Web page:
The Divine Comedy: Dante’s vision of Hell is not what Hell truly is, and it pays homage to several greek figures and mythological creatures.
    Narnia: Borrows heavily from Greek Mythology, going so far as to pull whole gods/goddesses out of context and placing them in the story.
    LOTR: HEAVILY related to Norse Mythology, with references to gods, places, and struggles that are found throughout the Norse and Druid Faiths.
    ANY Other Fantasy, really: Every fantasy, in one way or another, references other mythologies and does so in a way that makes them real and gives them power.

    See the problem? We are condemning Harry Potter, not because of the plot or research, but simply because the author doesn’t share the same faith as we do. Is that truly noble? Is it right? Is this form of bias to be admired, one where we will accept or reject anything, not on it’s content, but on who pens it? If you want to avoid fantasy because it causes you temptation, then by all means do it, but be consistant with your boundries.

    I don’t want to start a huge argument over this, as flared tempers accomplish nothing. But if anyone has any questions, feel free to leave a note on my site.

  6. What I am about to say is not meant to be an argument of anything that has already been said here. I just have to leave my piece about this subject, as I feel that God is leading me to do so.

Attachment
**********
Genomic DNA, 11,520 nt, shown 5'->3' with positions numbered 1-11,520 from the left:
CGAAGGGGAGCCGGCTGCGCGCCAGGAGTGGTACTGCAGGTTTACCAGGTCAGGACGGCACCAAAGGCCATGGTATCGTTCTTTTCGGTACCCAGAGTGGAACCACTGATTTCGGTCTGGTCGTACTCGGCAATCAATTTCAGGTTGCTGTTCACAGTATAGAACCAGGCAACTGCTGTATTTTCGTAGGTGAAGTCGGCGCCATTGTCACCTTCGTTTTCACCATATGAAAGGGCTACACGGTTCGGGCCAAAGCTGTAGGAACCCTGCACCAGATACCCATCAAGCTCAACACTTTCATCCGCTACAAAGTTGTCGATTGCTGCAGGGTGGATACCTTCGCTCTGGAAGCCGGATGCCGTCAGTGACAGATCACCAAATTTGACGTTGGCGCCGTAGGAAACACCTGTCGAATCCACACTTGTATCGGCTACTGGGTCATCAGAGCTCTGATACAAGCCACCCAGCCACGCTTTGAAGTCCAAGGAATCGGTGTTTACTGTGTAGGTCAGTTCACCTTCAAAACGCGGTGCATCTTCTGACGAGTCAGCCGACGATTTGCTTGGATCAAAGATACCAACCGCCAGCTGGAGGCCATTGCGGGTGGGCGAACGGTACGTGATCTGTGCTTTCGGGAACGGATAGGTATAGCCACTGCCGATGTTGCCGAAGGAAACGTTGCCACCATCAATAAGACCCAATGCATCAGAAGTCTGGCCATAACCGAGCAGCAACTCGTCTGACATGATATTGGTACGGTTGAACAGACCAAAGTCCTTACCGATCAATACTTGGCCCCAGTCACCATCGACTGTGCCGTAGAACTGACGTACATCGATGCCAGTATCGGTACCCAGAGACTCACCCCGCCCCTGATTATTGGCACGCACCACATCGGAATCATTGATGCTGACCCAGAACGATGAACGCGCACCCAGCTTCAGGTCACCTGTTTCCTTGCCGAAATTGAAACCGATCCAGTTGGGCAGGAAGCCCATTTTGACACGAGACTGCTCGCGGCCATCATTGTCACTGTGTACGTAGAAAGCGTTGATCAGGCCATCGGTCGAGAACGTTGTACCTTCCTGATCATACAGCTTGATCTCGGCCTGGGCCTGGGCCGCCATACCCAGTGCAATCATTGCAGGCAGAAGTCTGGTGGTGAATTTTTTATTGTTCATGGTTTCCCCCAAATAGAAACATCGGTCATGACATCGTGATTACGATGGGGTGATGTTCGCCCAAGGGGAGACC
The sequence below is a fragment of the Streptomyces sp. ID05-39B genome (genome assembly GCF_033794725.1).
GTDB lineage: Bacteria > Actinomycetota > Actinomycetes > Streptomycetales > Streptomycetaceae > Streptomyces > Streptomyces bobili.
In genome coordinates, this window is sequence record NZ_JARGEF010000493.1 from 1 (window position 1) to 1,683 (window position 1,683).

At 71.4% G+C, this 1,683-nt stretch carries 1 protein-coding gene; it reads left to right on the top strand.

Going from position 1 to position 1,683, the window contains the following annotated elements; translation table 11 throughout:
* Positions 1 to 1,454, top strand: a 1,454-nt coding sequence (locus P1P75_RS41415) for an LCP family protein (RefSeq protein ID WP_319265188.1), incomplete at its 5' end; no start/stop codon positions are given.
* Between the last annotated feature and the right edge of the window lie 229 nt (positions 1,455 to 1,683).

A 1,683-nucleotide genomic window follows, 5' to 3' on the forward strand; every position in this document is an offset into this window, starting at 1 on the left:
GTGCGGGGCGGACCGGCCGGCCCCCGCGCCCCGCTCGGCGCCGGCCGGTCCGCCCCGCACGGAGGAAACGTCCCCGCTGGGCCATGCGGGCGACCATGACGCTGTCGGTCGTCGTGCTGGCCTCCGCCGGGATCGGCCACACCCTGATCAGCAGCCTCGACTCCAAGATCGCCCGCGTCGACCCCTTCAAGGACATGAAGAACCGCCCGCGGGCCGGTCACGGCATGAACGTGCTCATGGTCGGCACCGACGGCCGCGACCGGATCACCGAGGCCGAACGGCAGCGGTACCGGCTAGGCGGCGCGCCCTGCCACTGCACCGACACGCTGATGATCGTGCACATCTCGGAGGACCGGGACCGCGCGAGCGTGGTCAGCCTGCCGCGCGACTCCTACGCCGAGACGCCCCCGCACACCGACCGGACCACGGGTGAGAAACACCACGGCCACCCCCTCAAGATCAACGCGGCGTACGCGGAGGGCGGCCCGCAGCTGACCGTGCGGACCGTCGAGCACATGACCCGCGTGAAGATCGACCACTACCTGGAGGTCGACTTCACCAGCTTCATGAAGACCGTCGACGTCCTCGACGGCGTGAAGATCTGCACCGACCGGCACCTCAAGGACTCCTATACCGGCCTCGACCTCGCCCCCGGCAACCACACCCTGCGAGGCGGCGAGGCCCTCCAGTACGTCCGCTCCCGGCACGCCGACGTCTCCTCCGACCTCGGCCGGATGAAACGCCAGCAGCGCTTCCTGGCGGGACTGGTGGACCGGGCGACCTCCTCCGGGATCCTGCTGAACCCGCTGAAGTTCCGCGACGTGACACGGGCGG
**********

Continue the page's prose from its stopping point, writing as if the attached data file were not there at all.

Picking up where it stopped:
Having been a Harry Potter “fanatic” since the eighth grade, and only just recently turning away from it, I feel that I know quite a lot about the subject. I hope to inform you about what Harry Potter is, and why I take a stand against it. (I burned my books and movies at the same bok burning [redacted] mentioned.)

    First of all, let me share what I feel about Harry Potter. Not only do these books portray witchcraft, but they are simply a bad influence, especially on children. Harry Potter is a young boy who is rewarded for breaking rules – ALL the time, not just occasionally – and that is hardly harmless. By allowing children to read these stories, we are saying, “Oh go ahead, do whatever you please. We are going to make rules for you, but you don’t have to follow them. You just do what YOU want to do, and nothing bad will happen in the end – in fact, you will be rewarded for your wrong behavior!” This is the message children are being sent by these books, not to mention the occult side of it.

    Another reason I am against Harry Potter is because of the good vs. evil side. Evil triumphs more often than not in these books…even though it appears that good wins in the end of each. In a way I guess you could compare Harry’s struggle against voldemort to our struggle with Satan…except we have power over Satan that Harry doesn’t have over Voldemort. Truly saved Christians have the power of Jesus’ name – we can call upon it at anytime and demons are beaten. So what power does Harry have against his enemy? In all the time I read the Harry Potter books, I did not once see him call on someone’s name and wipe out the enemy…in fact, he has not succesfully stopped his enemy yet. I wonder why.